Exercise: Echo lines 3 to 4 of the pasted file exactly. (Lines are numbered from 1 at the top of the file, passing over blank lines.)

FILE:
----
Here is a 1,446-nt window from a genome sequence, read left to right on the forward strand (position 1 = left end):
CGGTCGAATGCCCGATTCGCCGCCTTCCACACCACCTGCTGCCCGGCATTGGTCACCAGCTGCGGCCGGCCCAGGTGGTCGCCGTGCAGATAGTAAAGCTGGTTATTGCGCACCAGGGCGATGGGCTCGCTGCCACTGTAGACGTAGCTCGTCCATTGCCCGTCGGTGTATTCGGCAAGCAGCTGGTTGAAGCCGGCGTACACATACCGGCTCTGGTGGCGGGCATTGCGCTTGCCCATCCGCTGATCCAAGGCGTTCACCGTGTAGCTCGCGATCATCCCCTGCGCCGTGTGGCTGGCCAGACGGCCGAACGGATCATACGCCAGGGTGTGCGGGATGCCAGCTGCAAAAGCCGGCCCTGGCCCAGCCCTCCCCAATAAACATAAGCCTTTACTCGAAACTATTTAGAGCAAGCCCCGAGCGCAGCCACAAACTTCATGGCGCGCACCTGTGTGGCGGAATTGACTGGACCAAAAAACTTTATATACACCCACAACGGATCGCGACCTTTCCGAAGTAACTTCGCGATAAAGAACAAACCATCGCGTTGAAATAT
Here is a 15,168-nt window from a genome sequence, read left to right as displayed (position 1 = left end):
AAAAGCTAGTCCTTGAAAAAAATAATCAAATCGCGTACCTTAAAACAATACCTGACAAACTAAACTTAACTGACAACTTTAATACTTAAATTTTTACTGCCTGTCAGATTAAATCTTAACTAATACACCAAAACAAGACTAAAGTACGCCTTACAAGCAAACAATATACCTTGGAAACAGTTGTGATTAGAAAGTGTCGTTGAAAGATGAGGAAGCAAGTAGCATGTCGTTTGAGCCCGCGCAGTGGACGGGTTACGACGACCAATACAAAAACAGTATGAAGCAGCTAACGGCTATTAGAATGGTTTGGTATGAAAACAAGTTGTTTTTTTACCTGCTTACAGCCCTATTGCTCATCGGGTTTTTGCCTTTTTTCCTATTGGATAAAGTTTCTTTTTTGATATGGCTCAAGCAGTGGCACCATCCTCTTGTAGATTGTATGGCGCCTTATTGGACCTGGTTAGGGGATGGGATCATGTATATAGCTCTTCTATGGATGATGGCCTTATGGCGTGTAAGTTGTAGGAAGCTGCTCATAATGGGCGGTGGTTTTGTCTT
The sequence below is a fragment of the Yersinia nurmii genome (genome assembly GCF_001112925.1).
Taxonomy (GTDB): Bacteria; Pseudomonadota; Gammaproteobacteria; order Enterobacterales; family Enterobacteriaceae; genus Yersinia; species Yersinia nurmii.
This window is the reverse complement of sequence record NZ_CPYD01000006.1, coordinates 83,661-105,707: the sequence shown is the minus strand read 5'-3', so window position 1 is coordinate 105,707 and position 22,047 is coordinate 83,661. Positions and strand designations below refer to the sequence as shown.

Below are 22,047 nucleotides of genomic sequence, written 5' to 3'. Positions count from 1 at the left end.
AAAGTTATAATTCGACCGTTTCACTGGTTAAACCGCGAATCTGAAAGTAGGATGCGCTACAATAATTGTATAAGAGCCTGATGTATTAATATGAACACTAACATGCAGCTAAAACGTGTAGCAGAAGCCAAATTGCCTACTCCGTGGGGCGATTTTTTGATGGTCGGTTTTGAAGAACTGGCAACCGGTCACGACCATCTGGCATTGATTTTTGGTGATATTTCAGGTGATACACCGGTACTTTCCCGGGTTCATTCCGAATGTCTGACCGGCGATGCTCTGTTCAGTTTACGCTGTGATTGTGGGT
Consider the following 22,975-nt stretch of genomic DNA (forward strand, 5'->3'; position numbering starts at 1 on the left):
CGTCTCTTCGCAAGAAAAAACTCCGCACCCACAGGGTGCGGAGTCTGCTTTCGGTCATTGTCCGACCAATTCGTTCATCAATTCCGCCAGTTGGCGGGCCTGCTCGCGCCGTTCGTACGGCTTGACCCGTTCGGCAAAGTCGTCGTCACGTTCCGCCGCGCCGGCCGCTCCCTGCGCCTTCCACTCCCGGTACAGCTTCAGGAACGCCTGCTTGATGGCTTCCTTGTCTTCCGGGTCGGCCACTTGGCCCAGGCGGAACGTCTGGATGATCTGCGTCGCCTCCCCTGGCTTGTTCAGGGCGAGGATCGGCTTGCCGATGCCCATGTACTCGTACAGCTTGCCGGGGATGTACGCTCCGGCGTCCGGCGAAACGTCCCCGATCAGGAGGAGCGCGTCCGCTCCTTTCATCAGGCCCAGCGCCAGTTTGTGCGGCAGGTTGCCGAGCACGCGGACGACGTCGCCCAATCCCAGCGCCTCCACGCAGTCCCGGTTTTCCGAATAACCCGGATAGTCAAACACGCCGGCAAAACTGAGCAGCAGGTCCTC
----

Here is a 15,168-nt window from a genome sequence, read left to right as displayed (position 1 = left end):
AAAAGCTAGTCCTTGAAAAAAATAATCAAATCGCGTACCTTAAAACAATACCTGACAAACTAAACTTAACTGACAACTTTAATACTTAAATTTTTACTGCCTGTCAGATTAAATCTTAACTAATACACCAAAACAAGACTAAAGTACGCCTTACAAGCAAACAATATACCTTGGAAACAGTTGTGATTAGAAAGTGTCGTTGAAAGATGAGGAAGCAAGTAGCATGTCGTTTGAGCCCGCGCAGTGGACGGGTTACGACGACCAATACAAAAACAGTATGAAGCAGCTAACGGCTATTAGAATGGTTTGGTATGAAAACAAGTTGTTTTTTTACCTGCTTACAGCCCTATTGCTCATCGGGTTTTTGCCTTTTTTCCTATTGGATAAAGTTTCTTTTTTGATATGGCTCAAGCAGTGGCACCATCCTCTTGTAGATTGTATGGCGCCTTATTGGACCTGGTTAGGGGATGGGATCATGTATATAGCTCTTCTATGGATGATGGCCTTATGGCGTGTAAGTTGTAGGAAGCTGCTCATAATGGGCGGTGGTTTTGTCTT